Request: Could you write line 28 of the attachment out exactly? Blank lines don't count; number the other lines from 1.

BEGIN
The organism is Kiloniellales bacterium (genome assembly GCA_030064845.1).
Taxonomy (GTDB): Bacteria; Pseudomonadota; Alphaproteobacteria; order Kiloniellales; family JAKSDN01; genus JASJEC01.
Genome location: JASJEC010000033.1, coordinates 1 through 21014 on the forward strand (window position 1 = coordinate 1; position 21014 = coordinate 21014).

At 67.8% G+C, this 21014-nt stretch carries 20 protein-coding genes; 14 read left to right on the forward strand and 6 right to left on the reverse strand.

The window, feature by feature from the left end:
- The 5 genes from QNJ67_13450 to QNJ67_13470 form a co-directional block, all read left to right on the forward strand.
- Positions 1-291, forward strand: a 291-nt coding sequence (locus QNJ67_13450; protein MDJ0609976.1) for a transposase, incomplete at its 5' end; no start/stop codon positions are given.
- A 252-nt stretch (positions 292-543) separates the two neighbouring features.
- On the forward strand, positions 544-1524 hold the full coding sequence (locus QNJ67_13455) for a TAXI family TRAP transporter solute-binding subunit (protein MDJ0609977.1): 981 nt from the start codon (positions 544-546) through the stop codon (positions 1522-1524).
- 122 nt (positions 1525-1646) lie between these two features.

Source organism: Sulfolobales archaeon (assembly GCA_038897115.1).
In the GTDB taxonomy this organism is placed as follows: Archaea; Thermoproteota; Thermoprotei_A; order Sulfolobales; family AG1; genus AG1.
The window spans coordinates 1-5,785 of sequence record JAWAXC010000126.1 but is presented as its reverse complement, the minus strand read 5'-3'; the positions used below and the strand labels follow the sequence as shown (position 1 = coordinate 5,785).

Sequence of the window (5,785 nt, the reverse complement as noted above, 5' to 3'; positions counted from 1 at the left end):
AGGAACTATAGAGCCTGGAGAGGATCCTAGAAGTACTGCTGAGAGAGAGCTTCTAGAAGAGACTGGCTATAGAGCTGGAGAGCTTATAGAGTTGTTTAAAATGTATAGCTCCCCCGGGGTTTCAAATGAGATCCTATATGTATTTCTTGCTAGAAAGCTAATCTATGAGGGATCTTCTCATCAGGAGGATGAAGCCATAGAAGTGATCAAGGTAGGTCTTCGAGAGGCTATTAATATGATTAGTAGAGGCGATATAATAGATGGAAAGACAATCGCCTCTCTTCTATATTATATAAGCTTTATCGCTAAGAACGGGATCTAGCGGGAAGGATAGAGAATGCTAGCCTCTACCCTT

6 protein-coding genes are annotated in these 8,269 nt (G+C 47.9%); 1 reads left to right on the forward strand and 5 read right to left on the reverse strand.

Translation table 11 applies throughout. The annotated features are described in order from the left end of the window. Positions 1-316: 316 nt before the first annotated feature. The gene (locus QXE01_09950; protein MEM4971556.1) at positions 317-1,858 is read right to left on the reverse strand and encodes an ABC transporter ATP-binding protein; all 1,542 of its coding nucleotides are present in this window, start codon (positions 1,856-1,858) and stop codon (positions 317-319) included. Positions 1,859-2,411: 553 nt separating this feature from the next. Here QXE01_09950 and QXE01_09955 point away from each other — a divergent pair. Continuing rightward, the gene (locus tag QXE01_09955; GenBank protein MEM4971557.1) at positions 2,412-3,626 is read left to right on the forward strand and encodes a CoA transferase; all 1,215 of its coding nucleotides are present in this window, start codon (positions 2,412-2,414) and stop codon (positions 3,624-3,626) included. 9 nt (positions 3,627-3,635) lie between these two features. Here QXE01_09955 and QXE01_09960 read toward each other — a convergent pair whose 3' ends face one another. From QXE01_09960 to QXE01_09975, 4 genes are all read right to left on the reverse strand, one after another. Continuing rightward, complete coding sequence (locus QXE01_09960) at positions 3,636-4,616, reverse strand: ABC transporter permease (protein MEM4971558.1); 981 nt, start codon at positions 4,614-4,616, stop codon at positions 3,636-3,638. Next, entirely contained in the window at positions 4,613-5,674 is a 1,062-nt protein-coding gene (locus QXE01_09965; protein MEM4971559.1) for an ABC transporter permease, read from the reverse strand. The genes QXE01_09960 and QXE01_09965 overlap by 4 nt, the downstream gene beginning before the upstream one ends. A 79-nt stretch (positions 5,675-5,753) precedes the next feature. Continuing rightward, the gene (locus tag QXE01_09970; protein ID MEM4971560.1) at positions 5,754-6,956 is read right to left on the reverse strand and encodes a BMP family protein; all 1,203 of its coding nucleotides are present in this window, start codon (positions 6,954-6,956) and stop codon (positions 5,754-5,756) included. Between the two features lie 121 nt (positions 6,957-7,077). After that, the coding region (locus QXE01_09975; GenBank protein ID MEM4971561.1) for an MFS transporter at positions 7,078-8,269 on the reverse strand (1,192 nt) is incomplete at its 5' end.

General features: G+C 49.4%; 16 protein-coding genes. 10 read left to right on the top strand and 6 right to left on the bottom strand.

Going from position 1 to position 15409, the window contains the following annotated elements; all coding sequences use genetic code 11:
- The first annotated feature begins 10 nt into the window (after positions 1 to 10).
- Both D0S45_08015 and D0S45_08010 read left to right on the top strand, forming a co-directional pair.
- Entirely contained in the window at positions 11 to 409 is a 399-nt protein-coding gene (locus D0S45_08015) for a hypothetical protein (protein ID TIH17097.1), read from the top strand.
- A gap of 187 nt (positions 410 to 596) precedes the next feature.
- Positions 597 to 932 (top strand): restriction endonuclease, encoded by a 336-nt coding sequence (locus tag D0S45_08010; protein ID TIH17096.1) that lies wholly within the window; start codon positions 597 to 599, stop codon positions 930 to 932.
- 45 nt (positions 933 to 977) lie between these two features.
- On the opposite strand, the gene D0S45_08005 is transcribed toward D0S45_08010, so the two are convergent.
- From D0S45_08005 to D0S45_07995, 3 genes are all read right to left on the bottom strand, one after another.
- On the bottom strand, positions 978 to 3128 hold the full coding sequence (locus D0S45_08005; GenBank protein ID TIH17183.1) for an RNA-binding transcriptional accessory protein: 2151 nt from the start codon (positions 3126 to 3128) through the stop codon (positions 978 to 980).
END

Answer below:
- On the bottom strand, positions 978 to 3128 hold the full coding sequence (locus D0S45_08005; GenBank protein ID TIH17183.1) for an RNA-binding transcriptional accessory protein: 2151 nt from the start codon (positions 3126 to 3128) through the stop codon (positions 978 to 980).